"I won't get into the details of the agreements, but obviously we get paid for selling the digital content. We get paid less than what we would get paid for a typical new game [retail game], because we don't have inventory carrying costs, shipping costs, etc. But needless to say, we believe it will bring operating margins similar to new games," he responded, indicating a perhaps unsurprising low return on in-store DLC sales. Still, DeMatteo sees good reason for continued sales of digital content.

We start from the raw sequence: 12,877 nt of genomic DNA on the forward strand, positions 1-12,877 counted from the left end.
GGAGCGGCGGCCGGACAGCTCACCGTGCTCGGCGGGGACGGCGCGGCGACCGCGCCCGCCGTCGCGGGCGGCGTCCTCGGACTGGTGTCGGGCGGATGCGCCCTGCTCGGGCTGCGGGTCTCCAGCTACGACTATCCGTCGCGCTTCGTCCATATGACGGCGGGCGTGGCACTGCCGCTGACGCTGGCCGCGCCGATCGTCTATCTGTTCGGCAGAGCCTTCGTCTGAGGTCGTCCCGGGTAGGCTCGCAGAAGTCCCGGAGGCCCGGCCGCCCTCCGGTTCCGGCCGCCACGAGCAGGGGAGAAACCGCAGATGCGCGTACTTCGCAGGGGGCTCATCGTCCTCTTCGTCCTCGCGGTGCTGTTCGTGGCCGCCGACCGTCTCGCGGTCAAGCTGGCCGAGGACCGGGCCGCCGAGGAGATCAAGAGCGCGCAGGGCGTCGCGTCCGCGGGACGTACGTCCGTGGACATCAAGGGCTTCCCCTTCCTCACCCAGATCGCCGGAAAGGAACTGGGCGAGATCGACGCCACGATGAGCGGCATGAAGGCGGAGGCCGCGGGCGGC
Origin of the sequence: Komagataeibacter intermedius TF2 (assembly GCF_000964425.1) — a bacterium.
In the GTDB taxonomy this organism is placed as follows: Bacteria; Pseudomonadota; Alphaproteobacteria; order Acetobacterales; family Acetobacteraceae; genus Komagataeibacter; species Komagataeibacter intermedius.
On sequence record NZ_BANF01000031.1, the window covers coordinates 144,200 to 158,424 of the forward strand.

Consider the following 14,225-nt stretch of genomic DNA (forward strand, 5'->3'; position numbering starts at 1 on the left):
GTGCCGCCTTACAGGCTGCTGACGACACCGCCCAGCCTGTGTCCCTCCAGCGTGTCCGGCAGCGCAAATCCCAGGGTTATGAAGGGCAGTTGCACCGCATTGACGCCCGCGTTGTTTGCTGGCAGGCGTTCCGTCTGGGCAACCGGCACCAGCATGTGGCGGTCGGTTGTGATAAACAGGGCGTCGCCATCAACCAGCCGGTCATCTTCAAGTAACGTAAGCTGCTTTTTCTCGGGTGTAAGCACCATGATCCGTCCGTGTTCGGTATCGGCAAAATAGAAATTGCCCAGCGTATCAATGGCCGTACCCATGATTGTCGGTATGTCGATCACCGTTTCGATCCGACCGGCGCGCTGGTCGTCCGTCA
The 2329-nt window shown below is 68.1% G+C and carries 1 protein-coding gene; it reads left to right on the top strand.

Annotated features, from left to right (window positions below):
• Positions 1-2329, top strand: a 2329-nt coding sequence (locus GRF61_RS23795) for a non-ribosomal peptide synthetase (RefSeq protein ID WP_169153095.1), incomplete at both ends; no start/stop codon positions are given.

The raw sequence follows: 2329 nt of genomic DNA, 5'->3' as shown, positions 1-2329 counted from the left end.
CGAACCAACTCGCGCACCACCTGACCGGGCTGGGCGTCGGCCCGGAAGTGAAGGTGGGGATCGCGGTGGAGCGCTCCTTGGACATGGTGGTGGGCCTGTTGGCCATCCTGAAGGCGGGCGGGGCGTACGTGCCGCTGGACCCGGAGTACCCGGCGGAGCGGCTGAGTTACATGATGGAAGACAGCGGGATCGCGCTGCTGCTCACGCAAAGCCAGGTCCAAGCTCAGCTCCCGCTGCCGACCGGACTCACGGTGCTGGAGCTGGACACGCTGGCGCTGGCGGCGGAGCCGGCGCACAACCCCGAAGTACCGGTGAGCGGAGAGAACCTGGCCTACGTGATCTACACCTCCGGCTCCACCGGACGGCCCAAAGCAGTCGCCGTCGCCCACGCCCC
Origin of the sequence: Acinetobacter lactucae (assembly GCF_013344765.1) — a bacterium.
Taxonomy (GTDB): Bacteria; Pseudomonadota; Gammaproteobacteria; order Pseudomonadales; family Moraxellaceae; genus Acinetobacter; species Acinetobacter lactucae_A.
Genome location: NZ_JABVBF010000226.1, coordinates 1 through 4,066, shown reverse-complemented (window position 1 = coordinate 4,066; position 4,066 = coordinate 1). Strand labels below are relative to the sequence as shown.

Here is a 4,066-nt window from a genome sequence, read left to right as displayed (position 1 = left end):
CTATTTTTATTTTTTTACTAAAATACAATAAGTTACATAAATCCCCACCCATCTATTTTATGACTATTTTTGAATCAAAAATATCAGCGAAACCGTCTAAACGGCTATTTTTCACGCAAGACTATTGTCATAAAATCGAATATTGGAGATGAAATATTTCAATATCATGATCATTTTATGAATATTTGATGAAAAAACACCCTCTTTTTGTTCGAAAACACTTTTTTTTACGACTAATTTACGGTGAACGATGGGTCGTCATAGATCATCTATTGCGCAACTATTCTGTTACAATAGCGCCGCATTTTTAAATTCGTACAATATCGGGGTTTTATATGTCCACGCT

"We see it as additive. It's additive for us. It's additive for Sony, for Microsoft, and it's additive to the publisher. The amount of add-on content now being developed for the big games is just phenomenal. You got a new level coming out for Halo: Reach in December, we have new Call of Duty map packs coming after launch, etc. We look at our ability to sell that to the original consumer -- given that we know who bought the original copy -- to be extremely strong," he explained, referring to his company's ability to track individual customer's purchases via the Power Up Rewards card. And in the coming years, GameStop intends on becoming a much larger player in the digital realm. We expect to have market share of DLC much like we have market share of boxed product," he assured attendees.